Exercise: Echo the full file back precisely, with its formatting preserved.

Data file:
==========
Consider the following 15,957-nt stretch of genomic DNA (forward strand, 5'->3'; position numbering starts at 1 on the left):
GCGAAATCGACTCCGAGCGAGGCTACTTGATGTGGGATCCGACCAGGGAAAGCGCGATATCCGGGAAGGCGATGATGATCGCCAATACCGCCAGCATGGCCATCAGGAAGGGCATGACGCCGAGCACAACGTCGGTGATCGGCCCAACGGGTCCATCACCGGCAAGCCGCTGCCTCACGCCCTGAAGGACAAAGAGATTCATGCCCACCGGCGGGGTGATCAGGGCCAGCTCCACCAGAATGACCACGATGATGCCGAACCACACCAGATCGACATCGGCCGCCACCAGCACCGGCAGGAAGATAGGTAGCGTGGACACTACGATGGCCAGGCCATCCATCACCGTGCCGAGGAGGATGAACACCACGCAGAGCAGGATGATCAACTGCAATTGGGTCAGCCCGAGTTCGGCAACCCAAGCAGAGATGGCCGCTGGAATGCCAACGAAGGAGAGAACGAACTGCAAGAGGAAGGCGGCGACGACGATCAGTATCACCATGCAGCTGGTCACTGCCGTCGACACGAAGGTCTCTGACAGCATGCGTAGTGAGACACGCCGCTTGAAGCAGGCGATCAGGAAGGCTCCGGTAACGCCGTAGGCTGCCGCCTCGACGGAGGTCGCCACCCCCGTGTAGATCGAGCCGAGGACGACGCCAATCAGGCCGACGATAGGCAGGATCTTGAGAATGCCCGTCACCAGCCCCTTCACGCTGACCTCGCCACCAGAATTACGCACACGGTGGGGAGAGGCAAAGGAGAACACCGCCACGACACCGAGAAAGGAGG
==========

Consider the following 15,957-nt stretch of genomic DNA (forward strand, 5'->3'; position numbering starts at 1 on the left):
GCGAAATCGACTCCGAGCGAGGCTACTTGATGTGGGATCCGACCAGGGAAAGCGCGATATCCGGGAAGGCGATGATGATCGCCAATACCGCCAGCATGGCCATCAGGAAGGGCATGACGCCGAGCACAACGTCGGTGATCGGCCCAACGGGTCCATCACCGGCAAGCCGCTGCCTCACGCCCTGAAGGACAAAGAGATTCATGCCCACCGGCGGGGTGATCAGGGCCAGCTCCACCAGAATGACCACGATGATGCCGAACCACACCAGATCGACATCGGCCGCCACCAGCACCGGCAGGAAGATAGGTAGCGTGGACACTACGATGGCCAGGCCATCCATCACCGTGCCGAGGAGGATGAACACCACGCAGAGCAGGATGATCAACTGCAATTGGGTCAGCCCGAGTTCGGCAACCCAAGCAGAGATGGCCGCTGGAATGCCAACGAAGGAGAGAACGAACTGCAAGAGGAAGGCGGCGACGACGATCAGTATCACCATGCAGCTGGTCACTGCCGTCGACACGAAGGTCTCTGACAGCATGCGTAGTGAGACACGCCGCTTGAAGCAGGCGATCAGGAAGGCTCCGGTAACGCCGTAGGCTGCCGCCTCGACGGAGGTCGCCACCCCCGTGTAGATCGAGCCGAGGACGACGCCAATCAGGCCGACGATAGGCAGGATCTTGAGAATGCCCGTCACCAGCCCCTTCACGCTGACCTCGCCACCAGAATTACGCACACGGTGGGGAGAGGCAAAGGAGAACACCGCCACGACACCGAGAAAGGAGG